Being the parent or carer of a teenager who refuses to go to school can be incredibly challenging, putting a strain on your relationship with them and on your family and home life.
You may be unsure about how to act in the best interests of your teen while at the same time offering them effective support, but there are many things you can do to manage the situation and maintain a positive relationship. It’s also important to acknowledge your own feelings and to prioritise your own mental wellbeing.
Here’s everything you need to know about school refusal, including its signs, causes and implications, as well as resources and strategies for managing it.
In this article, we’ll cover:
- What is school refusal?
- Other names for school refusal
- Signs of school refusal
- What causes school refusal?
- Common feelings for parents and carers
- What happens if my teen refuses to go to school?
- Strategies for dealing with school refusal
- Self-care tips for parents and carers
- Where to go for support
- More resources
What is school refusal?
School refusal is when a young person becomes very distressed and anxious about going to school, to the point that they refuse to attend.
The signs of school refusal can include distress before attending school, health complaints, skipping classes, leaving school or repeated absenteeism. In some cases, the thought of attending school can cause physical symptoms such as vomiting, refusal to eat, shaking, or panic attacks.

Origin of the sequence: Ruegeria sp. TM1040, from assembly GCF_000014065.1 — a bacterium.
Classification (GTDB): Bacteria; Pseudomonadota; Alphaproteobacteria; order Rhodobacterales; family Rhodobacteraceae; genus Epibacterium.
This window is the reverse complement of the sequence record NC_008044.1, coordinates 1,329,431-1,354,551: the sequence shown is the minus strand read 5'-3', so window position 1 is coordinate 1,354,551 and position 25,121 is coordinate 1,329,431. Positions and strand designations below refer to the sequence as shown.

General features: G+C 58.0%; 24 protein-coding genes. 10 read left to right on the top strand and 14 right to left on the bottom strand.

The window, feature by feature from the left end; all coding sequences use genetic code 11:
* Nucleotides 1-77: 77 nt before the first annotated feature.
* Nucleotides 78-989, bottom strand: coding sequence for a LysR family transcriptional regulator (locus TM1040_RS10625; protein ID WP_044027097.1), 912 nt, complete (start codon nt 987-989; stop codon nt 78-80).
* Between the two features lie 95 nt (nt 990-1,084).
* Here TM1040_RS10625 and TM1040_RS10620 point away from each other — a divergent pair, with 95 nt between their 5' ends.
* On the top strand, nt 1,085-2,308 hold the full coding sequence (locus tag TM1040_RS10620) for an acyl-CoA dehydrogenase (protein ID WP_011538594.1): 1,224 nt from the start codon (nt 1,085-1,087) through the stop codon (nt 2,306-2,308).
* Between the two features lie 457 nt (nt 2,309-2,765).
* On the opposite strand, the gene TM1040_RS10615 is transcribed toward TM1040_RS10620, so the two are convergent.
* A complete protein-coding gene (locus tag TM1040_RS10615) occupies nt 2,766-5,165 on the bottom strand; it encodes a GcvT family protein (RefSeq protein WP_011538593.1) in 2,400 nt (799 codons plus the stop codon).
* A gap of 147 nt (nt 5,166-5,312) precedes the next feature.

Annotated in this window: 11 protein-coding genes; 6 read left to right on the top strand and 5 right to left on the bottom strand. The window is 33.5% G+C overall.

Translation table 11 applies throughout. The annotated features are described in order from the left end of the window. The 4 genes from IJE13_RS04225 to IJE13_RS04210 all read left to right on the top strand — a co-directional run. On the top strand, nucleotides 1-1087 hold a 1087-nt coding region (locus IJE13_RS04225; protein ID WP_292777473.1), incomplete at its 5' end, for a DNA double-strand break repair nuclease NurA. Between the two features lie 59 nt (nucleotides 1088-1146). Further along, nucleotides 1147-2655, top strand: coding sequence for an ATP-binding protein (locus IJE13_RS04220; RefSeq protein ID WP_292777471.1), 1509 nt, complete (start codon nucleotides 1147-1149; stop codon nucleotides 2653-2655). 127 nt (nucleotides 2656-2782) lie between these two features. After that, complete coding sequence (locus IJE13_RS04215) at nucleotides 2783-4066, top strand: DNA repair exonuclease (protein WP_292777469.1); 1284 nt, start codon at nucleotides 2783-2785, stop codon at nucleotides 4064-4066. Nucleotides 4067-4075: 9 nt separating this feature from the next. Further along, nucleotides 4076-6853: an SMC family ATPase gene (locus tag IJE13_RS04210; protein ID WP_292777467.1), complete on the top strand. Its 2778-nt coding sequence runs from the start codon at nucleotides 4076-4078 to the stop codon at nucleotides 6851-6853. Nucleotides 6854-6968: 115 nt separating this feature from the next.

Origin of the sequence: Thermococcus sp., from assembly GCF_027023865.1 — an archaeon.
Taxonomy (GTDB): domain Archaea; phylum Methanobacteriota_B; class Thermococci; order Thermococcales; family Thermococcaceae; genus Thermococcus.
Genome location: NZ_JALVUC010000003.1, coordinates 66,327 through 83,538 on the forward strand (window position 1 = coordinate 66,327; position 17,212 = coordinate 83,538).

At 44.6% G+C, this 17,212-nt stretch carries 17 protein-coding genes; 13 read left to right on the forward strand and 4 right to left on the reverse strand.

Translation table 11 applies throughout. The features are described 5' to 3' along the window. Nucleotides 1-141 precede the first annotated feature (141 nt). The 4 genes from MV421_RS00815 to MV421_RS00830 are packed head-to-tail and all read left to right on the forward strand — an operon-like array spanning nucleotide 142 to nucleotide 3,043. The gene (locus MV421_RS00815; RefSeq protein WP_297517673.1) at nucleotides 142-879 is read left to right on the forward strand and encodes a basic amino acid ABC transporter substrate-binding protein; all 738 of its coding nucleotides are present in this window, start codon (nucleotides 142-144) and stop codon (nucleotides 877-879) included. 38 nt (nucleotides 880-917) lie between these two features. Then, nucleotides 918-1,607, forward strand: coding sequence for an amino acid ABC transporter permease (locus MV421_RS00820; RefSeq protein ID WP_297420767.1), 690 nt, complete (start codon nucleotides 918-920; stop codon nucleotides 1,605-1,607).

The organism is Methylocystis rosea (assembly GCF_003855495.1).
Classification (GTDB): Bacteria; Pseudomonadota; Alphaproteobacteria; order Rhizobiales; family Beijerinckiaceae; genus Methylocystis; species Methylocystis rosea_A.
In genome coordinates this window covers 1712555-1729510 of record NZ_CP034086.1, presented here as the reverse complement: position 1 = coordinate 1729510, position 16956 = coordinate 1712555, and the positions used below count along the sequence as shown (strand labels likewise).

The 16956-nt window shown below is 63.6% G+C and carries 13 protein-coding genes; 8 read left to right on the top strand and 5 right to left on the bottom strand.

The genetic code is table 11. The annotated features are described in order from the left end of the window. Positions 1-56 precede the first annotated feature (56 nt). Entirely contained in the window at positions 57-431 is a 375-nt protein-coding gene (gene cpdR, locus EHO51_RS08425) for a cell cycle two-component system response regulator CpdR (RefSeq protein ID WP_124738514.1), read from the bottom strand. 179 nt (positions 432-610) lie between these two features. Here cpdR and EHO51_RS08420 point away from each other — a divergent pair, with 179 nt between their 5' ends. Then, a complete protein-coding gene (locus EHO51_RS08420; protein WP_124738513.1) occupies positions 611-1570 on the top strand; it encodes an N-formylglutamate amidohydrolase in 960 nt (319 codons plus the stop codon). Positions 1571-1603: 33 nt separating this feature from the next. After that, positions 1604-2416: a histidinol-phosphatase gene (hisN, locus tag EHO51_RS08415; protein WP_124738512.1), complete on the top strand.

School refusal is different from regular truancy. When a student is ‘wagging’ school, they hide it from their parents or carers. School refusal isn’t concealed; it’s an adamant refusal to attend that stems from the teen’s belief that they are unable to cope with school.
Other names for school refusal
School refusal is sometimes called ‘school can’t’ or ‘school phobia’. This is because it isn’t a mental health condition or a behavioural issue in itself, which the term ‘school refusal’ might imply. Rather, the condition is often an expression of underlying mental health conditions and emotional difficulties.
Young people don’t tend to use the term ‘school refusal’, and instead usually refer to the underlying causes or feelings they’re experiencing, such as being stressed, anxious or lonely.